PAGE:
The Maharatz Chiyus suggests based on Rashi (?) that the reason that beis din doesn't punish when there is a reward attached is because by writing the reward the torah is hinting that the this is the reward for doing it and not receiving this reward is the punishment for not doing it, to the exclusion of any other punishment. The Maharatz Chiyus explains that this rule works by other mitzvos, but by shiluach hakein the mishna 142a says that the reward needs to be written to teach that there is tremendous reward even for small mitzvos such as this for which there is very little expense. From here we derive that for all mitzvos there is great reward, making it unnecessary to dictate the specific reward if not for the purpose of exempting you from any other punishment. Therefore, shiulach hakein is an exception to the rule since it serves as the source for teaching that there is great reward for even seemingly simple mitzvos, and is not meant to exclude any other punishment.
It seems to me that Rashi himself is coming to answer the question as to how R. Yehuda was able to punish for a mitzvah that the torah writes the מתן שכרה בצדה. Rashi says that the purpose of his "punishment" wasn't punitive, rather it was רידוי בתוכחה שלא ירגיל בזה, ואין לה קצבה אלא עד שיקבל עליו. Meaning, the purpose was not to punish, rather to change the person and motivate him to fulfill the mitzvah. Although Beis Din may not "punish" or "penalize" for mitzvos on which a reward is tagged on, they may still have the ability to encourage and motivate one to fulfill the mitzvah even through force.

Friday, November 11, 2011

Chulin 139b - Searching after mitzvos

The gemara says that one may have thought that they would be required to search after the mitzvah of shi'luach ha'kein and put in effort to find a birds nest on mountains and hilltops, to which the gemara responds that it only applies when you chance upon it. There is a great debate among the achronim regarding the mitzvah of shiluach ha'kein, whether it is an absolute obligation to send away the mother bird even if one has no particular interest in the baby birds, or is it a mitzvah more similar to divorce where if one wants to do something i.e. take the babies, or divorce their wife, the torah prescribes a format that must be followed. The Chacham Tzvi (83) and Chasam Sofer (100) suggest from this gemara that thought to demand searching after the mitzvah on mountain tops, that it is an absolute obligation. Although the gemara concludes that one isn't obligated to go to the extreme of trying to locate a birds nest, the underlying assumption that it is an absolute imperative even if one has no interest in the babies is never rejected.
On a bit of a different note using the same source, the Mekor Chaim (Nesivos on Hil. Pesach Siman 432) which I cited in my sefer Nasiach B'chukecha (195) proves from our gemara that one is required to invest effort into searching after mitzvos from the fact that the gemara required a specific pasuk to exempt the assumption of searching after the mitzvah on hilltops. Therefore, other mitzvos that don't have a pasuk exempting this level of effort, would demand that extreme amount of effort. However, in my edits on my sefer I pointed out that from Rashi we would be able to prove the exact opposite. Rashi writes - 
שנאמר שלח תשלח ב' פעמים, שומע אני לחזור אחר המצוה הזאת עד שתבא לידו. Rashi explains that the default position for having to put tremendous effort into searching after this mitzvah is not a gobal requirement or assumption that would be by all mitzvos. Rashi says that since we have the double language of שלח תשלח I would have understood that this mitzvah would require one to search after it in order to fulfill it, to which the gemara responds that כי יקרא implies the opposite. Therefore, other mitzvos which have no pasuk specifically implying that it demands an extreme level of effort, one would not have to put in tremendous effort to attain the mitzvah.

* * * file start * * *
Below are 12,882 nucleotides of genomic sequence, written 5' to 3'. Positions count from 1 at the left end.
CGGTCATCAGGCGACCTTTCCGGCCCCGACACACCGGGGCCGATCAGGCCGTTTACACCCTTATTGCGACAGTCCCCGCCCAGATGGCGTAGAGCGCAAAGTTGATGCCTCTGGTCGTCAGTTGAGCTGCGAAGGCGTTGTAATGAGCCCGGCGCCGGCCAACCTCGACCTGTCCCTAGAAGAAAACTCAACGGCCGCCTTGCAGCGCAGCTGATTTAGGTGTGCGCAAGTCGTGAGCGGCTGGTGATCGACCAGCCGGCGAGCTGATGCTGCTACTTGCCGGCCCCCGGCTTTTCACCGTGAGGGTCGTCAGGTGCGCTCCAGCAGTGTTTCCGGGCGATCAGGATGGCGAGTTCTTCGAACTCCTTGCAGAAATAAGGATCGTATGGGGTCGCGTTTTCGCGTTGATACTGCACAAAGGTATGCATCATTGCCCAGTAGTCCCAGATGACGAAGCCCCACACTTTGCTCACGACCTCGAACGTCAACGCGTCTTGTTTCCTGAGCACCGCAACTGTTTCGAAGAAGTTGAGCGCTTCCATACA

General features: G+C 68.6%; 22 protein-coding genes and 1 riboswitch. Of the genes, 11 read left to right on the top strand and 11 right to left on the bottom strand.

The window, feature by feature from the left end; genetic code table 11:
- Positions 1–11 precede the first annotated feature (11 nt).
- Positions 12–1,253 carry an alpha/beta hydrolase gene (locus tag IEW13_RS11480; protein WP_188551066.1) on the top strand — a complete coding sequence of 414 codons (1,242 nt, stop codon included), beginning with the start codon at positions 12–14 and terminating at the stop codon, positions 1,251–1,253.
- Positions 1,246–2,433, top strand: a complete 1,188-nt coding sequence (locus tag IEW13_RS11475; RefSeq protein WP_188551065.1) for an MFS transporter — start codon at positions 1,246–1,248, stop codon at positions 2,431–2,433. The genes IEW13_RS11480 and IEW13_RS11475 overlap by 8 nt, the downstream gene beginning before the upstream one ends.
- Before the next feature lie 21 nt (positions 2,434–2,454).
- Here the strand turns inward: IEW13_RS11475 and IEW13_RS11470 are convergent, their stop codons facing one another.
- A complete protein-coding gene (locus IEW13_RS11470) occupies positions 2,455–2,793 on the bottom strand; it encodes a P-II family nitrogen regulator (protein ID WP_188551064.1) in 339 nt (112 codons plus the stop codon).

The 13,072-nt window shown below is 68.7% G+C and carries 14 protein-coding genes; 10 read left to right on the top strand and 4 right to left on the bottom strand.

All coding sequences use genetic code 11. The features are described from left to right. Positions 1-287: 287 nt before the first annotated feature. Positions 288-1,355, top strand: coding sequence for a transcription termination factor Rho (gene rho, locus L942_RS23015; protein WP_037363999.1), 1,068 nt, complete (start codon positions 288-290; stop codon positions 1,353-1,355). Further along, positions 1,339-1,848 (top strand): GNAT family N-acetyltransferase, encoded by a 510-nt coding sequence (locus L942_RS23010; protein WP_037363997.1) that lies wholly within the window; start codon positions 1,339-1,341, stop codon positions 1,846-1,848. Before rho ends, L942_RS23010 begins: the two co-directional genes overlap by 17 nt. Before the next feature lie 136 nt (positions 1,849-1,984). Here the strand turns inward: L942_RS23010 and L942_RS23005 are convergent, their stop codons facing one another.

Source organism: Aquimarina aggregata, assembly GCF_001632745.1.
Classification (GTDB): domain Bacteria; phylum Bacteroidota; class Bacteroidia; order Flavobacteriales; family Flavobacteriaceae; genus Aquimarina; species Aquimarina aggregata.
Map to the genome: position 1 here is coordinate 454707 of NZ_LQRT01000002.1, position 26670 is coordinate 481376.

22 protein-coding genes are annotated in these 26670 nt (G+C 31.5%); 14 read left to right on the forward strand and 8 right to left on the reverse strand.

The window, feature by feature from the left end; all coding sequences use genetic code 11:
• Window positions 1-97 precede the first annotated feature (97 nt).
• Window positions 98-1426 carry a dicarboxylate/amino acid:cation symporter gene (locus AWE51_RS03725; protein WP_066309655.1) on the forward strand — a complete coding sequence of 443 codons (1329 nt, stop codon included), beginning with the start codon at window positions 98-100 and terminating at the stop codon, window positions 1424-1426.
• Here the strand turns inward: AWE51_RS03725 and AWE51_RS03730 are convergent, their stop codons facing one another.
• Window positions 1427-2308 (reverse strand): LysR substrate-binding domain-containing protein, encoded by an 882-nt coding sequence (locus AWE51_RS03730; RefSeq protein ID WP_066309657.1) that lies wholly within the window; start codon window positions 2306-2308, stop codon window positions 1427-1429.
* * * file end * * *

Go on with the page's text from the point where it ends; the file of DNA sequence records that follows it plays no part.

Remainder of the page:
Monday, November 07, 2011

Chulin 135a - Reishis Ha'Geiz and Matnos Kehuna Nowadays

According to the Mishnayos both the mitzvah of ראשית הגז  and the mitzvah of מתנות כהונה apply without a Beis HaMikdash and even outside of Eretz Yisroel. However, Rav Nachman 136b made a statement that the minhag is to follow רב אלעאי by ראשית הגז and that it should only apply in E.Y. Rashi comments - והוא הדין במתנות, meaning that there is no rationale to differentiate between ראשית הגז  and the matanos of זרוע לחיים וקיבה. Since the minhag has become to follow רב אלעאי by ראשית הגז, we also follow him for matanos kehuna that they don't apply outside of E.Y. The Shulchan Aruch both in the halachos of Matanos Kehuna (y.d. 61:21) writes that they apply even outside of E.Y. and then cites a יש מי שאומר שאינן נוהגות בחוצה לארץ. The Shulchan Aruch in the context of matanos kehuna writes וכן נהגו on the lenient opinion even though the main opinion seems to obligate matanos even outside of E.Y. Interestingly, the Shulchan Aruch in the context of reishis ha'geiz doesn't even quotes the stricter opinion - he writes that it only applies in E.Y. to which the Rama adds that some says it applies even on a Torah level in chutz la'aretz but we aren't noheig to be machmir. The Shulchan Aruch is more confident about exempting from reishis ha'geiz in chutz la'aretz since that is explicit in Rav Nachman's statement. Although there is no rationale to differentiate between reishis ha'geiz and matanos, the gr"a (61:20) explains that the leniency is based on a minhag which may have only been to be lenient about reishis ha'geiz and not about matanos kehuna. The Beis Hillel (333) struggles with trying to understand why we are even lenient in E.Y. nowadays. Although the Pischei Teshuva (61:8) cites the chasam sofer who would routinely shecht an animal before yom tov and fulfill the mitzvah of matanos kehuna and reishis ha'geiz, the minhag is not to be makpid about fulfilling these mitzvos. The Beis Ephraim (on shulchan aruch 61) quotes the kerisi u'pleisi who wonders why we don't find people going out of their way to fulfill this mitzvah. He quotes the Pri Chadash who argues on the Beis Hillel's (who wrote that he was told that even in E.Y. people don't fulfill the mitzvah of matanos kehuna), and says that they didn't realize what they saw because it is מעשים בכל יום that matnos kehuna are given in E.Y. from the animals that are being shechted. The Beis Ephraim also quotes that the kreisi writes that his son in law insisted on giving matanos kehuna at the pidyon ha'ben of his son. Since he was being machzik the kohein as a kohein for the purpose of discharging his pidyon ha'ben obligation, he certainly can rely on his yichus to give him matnos kehuna.